With the second installment of episodes from the II series of Banner of the Stars, the only real downside is that there are just three episodes here. This is a series where I want season box sets at once and to just marathon it. At the same time, I think it would lessen the impact of the individual episodes by running it together like that.

And these episodes provide significant impact. While the evacuation was starting to go according to plan and those who wanted to emigrate, the plan begins to go to hell as the men in the containment areas begin to fight an organized campaign to capture the administrative section. Their goal is quite simple in that they refuse to let the women go, thereby consigning the planet to eventual doom with no heirs to be produced. The fighting is extremely fierce and it really shows through here when the prisoners get their weapons and start moving through the various locations.

To make things worse, a number of the guards have switched sides and are arming the prisoners and helping them move more swiftly through the complexes. From the command view, Jinto’s work with the territorial administrator looks grim as they try to find solutions to the problems. Problems made worse when the women try to make sure that they’re not left to hang during this and given over to the men. Jinto’s sense of honor and integrity are strong here though and he’s committed to doing what he can.

In fact, though he should return to the Basroil and direct the final movements from there, he ensures that he’s still on the ground so that he can get a clearer and more up to date view of what’s going as well as making sure he can get as many people boarded as possible. The downside to this is that with the number of guards that have switched sides, he ends up being captured and taken hostage by the men who are now proclaiming leadership on the planet, demanding that they be negotiated with. Naturally, this doesn’t fly with Lafiel as the territorial administrator has already given the chain of succession to them and that’s what the Abh will use. Abh don’t negotiate, they threaten vengeance and work their way from there.

One turn of events is rather surprising though and shows that much is still being hidden from the Abh on this planet as Jinto learns that one of the main reasons for a good number of the men and guards wanting to stay has to do with a strain of addictive drugs that is used here. With the addiction as strong as it is, a good percentage of the people are unable to leave the planet since they wouldn’t be able to get it otherwise. The added complication brings Jinto’s job even more problems as he tries to mollify the three sides that are ready to snap.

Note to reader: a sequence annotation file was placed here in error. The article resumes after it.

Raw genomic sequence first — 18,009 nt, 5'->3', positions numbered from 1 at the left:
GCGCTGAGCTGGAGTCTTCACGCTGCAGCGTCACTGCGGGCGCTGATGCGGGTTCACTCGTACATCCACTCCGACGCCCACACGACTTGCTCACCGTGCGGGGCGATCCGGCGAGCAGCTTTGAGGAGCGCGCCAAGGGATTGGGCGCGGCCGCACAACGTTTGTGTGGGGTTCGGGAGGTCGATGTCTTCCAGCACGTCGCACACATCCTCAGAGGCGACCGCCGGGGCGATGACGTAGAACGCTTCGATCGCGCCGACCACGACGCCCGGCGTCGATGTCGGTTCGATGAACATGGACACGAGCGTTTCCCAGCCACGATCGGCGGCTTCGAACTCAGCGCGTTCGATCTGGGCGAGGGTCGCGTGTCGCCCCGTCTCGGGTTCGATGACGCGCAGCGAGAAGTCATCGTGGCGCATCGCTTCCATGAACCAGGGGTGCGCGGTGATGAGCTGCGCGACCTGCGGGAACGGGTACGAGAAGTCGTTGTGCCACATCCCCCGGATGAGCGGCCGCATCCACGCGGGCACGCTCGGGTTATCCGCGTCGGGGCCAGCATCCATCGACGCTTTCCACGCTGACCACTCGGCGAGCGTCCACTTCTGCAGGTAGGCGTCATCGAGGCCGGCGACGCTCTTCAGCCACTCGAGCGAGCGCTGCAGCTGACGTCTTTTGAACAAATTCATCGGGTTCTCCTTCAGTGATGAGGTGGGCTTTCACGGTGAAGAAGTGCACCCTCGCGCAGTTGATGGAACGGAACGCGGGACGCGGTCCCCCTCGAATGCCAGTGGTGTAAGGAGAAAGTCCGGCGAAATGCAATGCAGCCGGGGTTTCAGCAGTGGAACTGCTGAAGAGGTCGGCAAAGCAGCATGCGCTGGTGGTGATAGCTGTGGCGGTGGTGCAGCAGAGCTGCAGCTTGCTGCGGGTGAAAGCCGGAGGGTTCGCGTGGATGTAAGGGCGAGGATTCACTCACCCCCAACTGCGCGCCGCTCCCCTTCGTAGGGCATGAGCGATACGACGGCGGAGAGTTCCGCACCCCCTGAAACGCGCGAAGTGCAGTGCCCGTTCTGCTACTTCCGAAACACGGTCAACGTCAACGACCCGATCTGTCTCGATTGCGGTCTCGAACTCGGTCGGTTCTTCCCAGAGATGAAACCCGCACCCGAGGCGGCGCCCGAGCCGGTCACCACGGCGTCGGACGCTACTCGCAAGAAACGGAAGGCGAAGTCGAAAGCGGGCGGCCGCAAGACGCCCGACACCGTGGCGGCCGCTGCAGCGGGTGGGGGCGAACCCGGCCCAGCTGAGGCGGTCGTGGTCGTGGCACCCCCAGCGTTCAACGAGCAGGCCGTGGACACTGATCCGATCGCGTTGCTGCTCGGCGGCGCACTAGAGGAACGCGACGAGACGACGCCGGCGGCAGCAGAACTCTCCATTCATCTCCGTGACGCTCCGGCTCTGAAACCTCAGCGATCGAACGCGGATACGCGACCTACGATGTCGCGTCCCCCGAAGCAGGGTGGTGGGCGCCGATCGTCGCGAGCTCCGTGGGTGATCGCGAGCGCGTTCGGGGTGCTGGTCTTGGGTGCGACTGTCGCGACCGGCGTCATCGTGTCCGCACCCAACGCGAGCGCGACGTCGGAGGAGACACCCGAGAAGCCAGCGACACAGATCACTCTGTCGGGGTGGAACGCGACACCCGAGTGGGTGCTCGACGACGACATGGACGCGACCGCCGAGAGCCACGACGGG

There are a lot of nuances sprinkled throughout these episodes; I particularly liked the introduction of “Abh Hell” and the references made in the second episode from historical and literary regions that describe aspects of it. Watching Lafiel speak briefly of it before one of her command staff fills Dokufu in on it completely is beautiful, especially the continually growing fear on Dokufu’s face. More pleasing is the verbal sparring that Spoor carries on with Lafiel as the situation heightens to greater tensions with the impending arrival of a United Mankind fleet into the system.

While the bulk of this particular series has been taking place planetside, it’s been especially intriguing and illuminating with both Jinto and the way of Abh life and beliefs. There’s so much talked about and brought up with the way Abh are and their methods that it’s continually fascinating to me. Combined with an engaging storyline and a cast of characters that I’ve come to love, this series has me completely captivated. I can’t wait to get the final episodes in the next volume of this arc and see how it concludes.

Japanese Language,English Language,English Subtitles,Art Gallery,Newsletter of the Stars

Review Equipment
Panasonic PT50LC13 50" LCD RP HDTV, Panasonic RP-82 Progressive Scan codefree DVD player, Sony STR-DE835 DD/DTS receiver, Monster component cable and Sony speakers.

Mania Grade: A
Audio Rating: B+
Video Rating: A
Packaging Rating: A-
Menus Rating: B+
Extras Rating: B
Age Rating: 13 & Up
Region: 1 - North America
Released By: Bandai Entertainment
MSRP: 29.98
Running time: 75
Aspect Ratio: 1.33:1
Disc Resolution: 480i/p (mixed/unknown)
Disc Encoding: MPEG-2
Series: Banner of the Stars